I think this sums it up perfectly:
Every year the time switch gets worse and worse for me. Last year it about killed me. This year it’s doing nearly the same. Why, you may be wondering? Why is this so difficult for you, Sam?
I grew up in Indiana. Up until Mitch Daniels became the governor most of Indiana did not participate in Daylight Saving Time.
Little bit of trivia about the Hoosier state for you non-natives. The western part of the state is on Central time because many of the people who live there work in Chicago. Chicago is on Central time. Since they already committed to following Chicago’s lead they burrowed even deeper and always observed DST. It makes sense, I suppose. If you’re going to be on a different time schedule than the rest of the entire state because of your ties to Chicago you may as well go all in and change time when Chicago does.
But for me and most of the people in my state we grew up without having to change our clocks twice a year. No, instead every summer our television shows would start to come on at 7 pm, instead of 8. That was a much easier adjustment than the sudden, “Oh, it’s pitch black at 6:00 at night now.” Or, “Hey, it’s 10:00 and the sun’s still out.” I’m sure the fact that we live right on the border of the time zones helps with those extremes but nevertheless… my point stands. I just start getting used to the idea of the dwindling daylight hours. I can no longer come home and run outside unless I want to do so in the dark. I know that by 6:30, maybe 7:00, it’s going to be dark. And then BAM! Next day it’s dark at 5:30. Pitch black by 6.
I would never make a good vampire. I am one of those people that when it’s dark I’m ready for bed; it could be 2:00 in the afternoon but if the room is dark I could go to sleep and sleep until morning probably. Which is funny because I’m up late quite often. But I’m tired. I can’t really function. It has to be something that does not require a lot of brain function. That’s why it’s so difficult for me to get any writing done. Or to get my ass to the gym later on in the evening.
I get home now and it’s dark. I eat dinner and I wait for my food to digest so that I can go to the gym and run since it’s not safe to do so outside. I sit on the love seat to write a post and I feel my head bobbing. I often find myself resting my head against the back of the love seat while I rest my eyes and before I know it I’m asleep. At least for a little while. Or, I simply lose my will to change clothes, get back into the car, and drive to the gym.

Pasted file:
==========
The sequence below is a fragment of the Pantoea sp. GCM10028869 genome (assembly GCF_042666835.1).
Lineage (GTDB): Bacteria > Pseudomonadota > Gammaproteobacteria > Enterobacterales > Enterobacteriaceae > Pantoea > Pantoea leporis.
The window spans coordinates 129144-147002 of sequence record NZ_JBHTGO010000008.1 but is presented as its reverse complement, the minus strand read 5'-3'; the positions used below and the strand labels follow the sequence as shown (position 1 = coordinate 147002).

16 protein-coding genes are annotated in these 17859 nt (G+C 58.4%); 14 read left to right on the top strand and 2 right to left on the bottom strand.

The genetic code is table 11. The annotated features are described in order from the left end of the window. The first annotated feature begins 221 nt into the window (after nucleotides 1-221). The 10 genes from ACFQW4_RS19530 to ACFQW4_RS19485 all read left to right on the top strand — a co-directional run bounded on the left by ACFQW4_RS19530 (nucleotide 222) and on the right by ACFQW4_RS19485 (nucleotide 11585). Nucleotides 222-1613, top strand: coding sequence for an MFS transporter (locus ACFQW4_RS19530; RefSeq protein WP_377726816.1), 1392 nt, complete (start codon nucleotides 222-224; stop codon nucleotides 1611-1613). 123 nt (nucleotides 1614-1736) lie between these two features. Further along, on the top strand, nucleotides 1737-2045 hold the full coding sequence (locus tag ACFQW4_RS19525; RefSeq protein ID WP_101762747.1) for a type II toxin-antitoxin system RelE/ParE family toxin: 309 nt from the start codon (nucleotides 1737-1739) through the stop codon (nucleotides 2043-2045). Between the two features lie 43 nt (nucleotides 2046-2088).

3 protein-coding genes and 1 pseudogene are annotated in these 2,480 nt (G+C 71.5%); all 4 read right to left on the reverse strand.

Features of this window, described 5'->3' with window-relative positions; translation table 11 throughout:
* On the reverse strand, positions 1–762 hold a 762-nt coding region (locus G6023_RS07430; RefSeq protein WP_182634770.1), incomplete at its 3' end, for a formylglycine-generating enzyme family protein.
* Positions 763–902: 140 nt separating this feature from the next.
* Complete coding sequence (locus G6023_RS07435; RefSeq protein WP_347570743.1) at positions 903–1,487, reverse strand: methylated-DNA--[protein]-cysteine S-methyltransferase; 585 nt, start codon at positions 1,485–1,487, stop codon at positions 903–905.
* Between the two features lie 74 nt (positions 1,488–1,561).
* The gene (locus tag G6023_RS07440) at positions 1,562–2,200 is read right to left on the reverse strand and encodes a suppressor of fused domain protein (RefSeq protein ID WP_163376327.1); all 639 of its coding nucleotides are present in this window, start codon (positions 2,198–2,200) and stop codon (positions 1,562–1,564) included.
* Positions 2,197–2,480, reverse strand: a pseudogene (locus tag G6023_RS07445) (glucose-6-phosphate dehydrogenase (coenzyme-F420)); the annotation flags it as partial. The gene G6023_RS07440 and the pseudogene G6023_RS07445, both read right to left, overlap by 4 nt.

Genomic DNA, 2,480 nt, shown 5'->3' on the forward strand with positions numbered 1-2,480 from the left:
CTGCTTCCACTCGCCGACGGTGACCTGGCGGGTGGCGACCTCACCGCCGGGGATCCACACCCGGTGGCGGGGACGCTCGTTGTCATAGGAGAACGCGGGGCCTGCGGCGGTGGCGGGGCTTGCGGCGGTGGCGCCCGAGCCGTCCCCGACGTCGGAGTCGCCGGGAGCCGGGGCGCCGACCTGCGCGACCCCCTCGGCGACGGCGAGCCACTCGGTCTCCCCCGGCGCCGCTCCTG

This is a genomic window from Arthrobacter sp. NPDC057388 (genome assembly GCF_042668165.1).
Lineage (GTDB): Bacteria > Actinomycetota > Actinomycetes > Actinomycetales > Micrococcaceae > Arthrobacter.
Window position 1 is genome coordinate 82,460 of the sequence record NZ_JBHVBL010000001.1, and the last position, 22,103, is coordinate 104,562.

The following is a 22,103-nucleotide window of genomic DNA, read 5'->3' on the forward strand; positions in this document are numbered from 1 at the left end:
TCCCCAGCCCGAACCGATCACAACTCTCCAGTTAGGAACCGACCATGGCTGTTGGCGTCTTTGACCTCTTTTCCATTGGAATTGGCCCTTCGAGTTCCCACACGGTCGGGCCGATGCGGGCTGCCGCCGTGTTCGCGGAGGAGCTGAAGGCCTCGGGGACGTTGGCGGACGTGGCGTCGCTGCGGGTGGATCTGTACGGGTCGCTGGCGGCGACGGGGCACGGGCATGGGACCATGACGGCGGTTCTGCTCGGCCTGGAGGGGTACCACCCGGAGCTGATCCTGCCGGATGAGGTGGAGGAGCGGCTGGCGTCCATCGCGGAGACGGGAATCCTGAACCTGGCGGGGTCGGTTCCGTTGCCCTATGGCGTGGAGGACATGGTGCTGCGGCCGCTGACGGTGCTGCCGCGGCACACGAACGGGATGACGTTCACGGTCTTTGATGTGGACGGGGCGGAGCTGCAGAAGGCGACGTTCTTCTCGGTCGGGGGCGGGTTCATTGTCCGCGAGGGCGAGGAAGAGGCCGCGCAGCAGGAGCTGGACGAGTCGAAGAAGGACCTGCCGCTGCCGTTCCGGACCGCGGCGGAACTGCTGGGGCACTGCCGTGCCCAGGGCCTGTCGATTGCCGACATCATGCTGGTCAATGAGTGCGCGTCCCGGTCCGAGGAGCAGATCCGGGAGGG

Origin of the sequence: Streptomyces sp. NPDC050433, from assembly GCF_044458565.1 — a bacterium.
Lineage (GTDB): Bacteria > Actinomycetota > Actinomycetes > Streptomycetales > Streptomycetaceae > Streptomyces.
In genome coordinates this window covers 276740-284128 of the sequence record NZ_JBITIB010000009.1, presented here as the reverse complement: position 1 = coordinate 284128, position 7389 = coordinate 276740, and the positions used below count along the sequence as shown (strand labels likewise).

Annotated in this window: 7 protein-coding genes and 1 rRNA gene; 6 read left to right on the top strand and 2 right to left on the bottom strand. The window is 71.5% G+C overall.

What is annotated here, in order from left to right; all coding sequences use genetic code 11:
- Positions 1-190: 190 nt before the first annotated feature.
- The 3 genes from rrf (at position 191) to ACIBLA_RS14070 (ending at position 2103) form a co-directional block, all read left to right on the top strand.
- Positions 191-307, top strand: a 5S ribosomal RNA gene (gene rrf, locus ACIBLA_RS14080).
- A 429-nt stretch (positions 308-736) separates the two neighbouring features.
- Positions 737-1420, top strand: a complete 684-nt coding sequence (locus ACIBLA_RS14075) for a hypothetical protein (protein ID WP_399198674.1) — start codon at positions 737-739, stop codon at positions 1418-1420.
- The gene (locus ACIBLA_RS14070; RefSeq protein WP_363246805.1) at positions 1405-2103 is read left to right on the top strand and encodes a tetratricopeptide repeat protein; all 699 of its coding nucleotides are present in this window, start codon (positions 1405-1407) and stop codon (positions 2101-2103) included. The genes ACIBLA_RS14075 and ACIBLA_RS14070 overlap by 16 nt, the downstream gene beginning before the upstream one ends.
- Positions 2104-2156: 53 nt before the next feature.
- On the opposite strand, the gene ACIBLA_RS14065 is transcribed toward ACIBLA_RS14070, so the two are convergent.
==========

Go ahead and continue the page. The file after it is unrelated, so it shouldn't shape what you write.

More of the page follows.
I don’t know why it’s taken such a toll on me these last few years. Yes, I grew up in Indiana but ever since I made my first move as a married person, back in 1996, I’ve lived where the time has changed. Michigan. Mississippi. Utah. Virginia. Hell, come to think of it I’ve lived in every single time zone except for Pacific. It should not be this difficult but it is. Maybe it’s an age thing.
Then again, we observe DST longer than we don’t anymore. I’m pretty sure it used to be 5 or 6 months out of the year, and now it’s 7 1/2, almost 8. My theory is that the time changes when we’re already losing so much sunlight and so now the switch seems so much more abrupt. It might be easier if went back to our regular time in late September or early to mid October when it’s getting dark around 7:30, maybe 8.
As much as I hate losing that hour every March and my body has to adjust to waking up earlier (not to mention it goes right back to being dark when I get up in the morning) I do love having it light much later in the evening.
My mother, on the other hand, hates it. She thinks it’s beyond ridiculous to still be light at 8:00 at night. She thinks 7 is a more reasonable hour. Not me. I love knowing I have time to run after I get home and I don’t need to worry about getting hit by a car because they can’t see me. I like it when it’s light outside at 8 and 9 and I still have the energy to do things and I’m not nodding off at 6:00 because it’s dark and my body sees dark and thinks, “Sleepy time!”
This is the time of year I count down to December 21st. I keep telling myself once I hit that day it’s the shortest day of the year and then the days will grow longer. Or rather the days will stay light longer. I confused my daughter on that once. She looked at me and said, “Don’t they all have 24 hours in them?”
Yes, kid, but some days have much more daylight than others.
Eighteen more days. I can do this. I will endure. I may be in bed by 8:00 some nights, but I will endure.